Mexico's new president, opposition agree to push reforms
December 3, 2012 11:28 AM EST
Mexican President Enrique Pena Nieto on Sunday signed a pact with the country's leading political parties to increase competition in the telecommunications sector and overhaul the education system.
The agreement was an effort to break through years of political gridlock in Congress on Pena Nieto's second day in office.
Pena Nieto, 46, took office on Saturday, returning to power his centrist Institutional Revolutionary Party, or PRI, after 12 years in the opposition. No party holds an outright majority in Congress.
"We have to negotiate to build consensus. Now is the decisive hour in the history of the country that demands politicians use common ground to reach essential agreements," Pena Nieto said at an event in the historic Chapultepec castle.
Former President Felipe Calderon's National Action Party, or PAN, kicked the PRI out of office in 2000, pledging to reinvigorate Mexico, but it struggled to broker major accords during the 12 years it held the presidency.
Pena Nieto has promised to back some of the same economic proposals that his PRI party fought while it was in the opposition.
PAN chairman Gustavo Madero signed the agreement along with the chairman of the leftist Party of the Democratic Revolution (PRD), Jesus Zambrano.
The deal did not mention the closely watched tax and energy plans that Pena Nieto's collaborators have said he will propose during his first year in office.
Parties agreed to work on three reforms: to increase competition in Mexico's telecommunications sector, improve the management of local government finances, and modernize the education system.
Mexico's phone market is dominated by billionaire Carlos Slim's companies, while the television business is largely controlled by broadcaster Televisa. Pena Nieto, who is married to a star of one of Televisa's popular soap operas, is seen as close to the broadcaster's owners.
Political analysts doubted the pact signalled a significant advance that would translate into quick action by lawmakers.
"This is just a bunch of good intentions," said Fernando Dworak, an expert on Mexico's Congress. "There are no guarantees ... there are enormous divisions in Congress."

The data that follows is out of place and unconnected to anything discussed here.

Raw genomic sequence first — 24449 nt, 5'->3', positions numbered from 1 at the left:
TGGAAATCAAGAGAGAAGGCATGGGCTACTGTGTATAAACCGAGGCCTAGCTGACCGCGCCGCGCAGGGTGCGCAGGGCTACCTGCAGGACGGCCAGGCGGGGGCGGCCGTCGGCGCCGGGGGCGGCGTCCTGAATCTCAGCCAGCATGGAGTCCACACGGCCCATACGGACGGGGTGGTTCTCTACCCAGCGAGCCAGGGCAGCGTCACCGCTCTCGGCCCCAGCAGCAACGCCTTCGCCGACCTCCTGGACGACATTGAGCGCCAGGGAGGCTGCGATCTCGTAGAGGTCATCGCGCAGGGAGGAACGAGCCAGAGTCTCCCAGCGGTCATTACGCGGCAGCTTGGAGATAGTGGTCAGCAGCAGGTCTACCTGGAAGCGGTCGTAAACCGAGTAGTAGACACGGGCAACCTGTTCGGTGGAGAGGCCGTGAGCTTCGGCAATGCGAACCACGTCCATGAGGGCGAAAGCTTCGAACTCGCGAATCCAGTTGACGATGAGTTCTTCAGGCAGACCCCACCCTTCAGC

Mexican lawmakers have been at loggerheads over major economic reforms during the last 15 years, since the PRI lost its majority in Congress. The PRI held the presidency for 71 years until its defeat in 2000.
Pena Nieto pledged to jump-start the country's economy when he was sworn in on Saturday. He also promised to end years of violence after more than 60,000 people died in battles between drug gangs and security forces during Calderon's term.
On Sunday, local media reported seven dismembered bodies were found in an abandoned lot in Torreon in the northern state of Coahuila. The city has seen a 16-fold jump in murders since 2006.
(Reporting By Michael O'Boyle and Miguel Angel Gutierrez; Editing by Stacey Joyce)
Join the Conversation
- Tourre on stand says email in SEC case 'not accurate'
- Syrian authorities blocking access to needy in Homs - Red Cross
- Faith in European Union at low ebb, EU poll says
- Former UBS banker gets 18 months, $1 million fine, for muni bid-rigging scheme
- U.S. judge halts challenges to Detroit's bankruptcy bid
- Russia Is Ready for Shooting War, Will Likely Win Looming Nuclear Showdown with U.S. – Report
- Black Friday And Cyber Monday Sale 2014: AT&T's Cricket Wireless Offers Discounts On Lumia 1320, Galaxy S5, S4 And HTC Desire 510
- ISIS Kidnaps Iraqi Defence Minister’s Family, Executes Female Parliament Candidates
- '$2,000 For Sex'—Pleads Unlucky-in-Love Guy On OKCupid
- Google Joins Forces with GoPro Inc with New Google Maps Focusing on Destination
- Target Early Black Friday 2014 Sale Ad Released For Nov. 26, 2014 Includes Deals On Toys, HDTVs And Video Games Such As ‘FIFA 15’ And ‘NHL 15’ For Xbox 360 [WATCH VIDEO]
- Lumia Update Will Come Soon Confirms Microsoft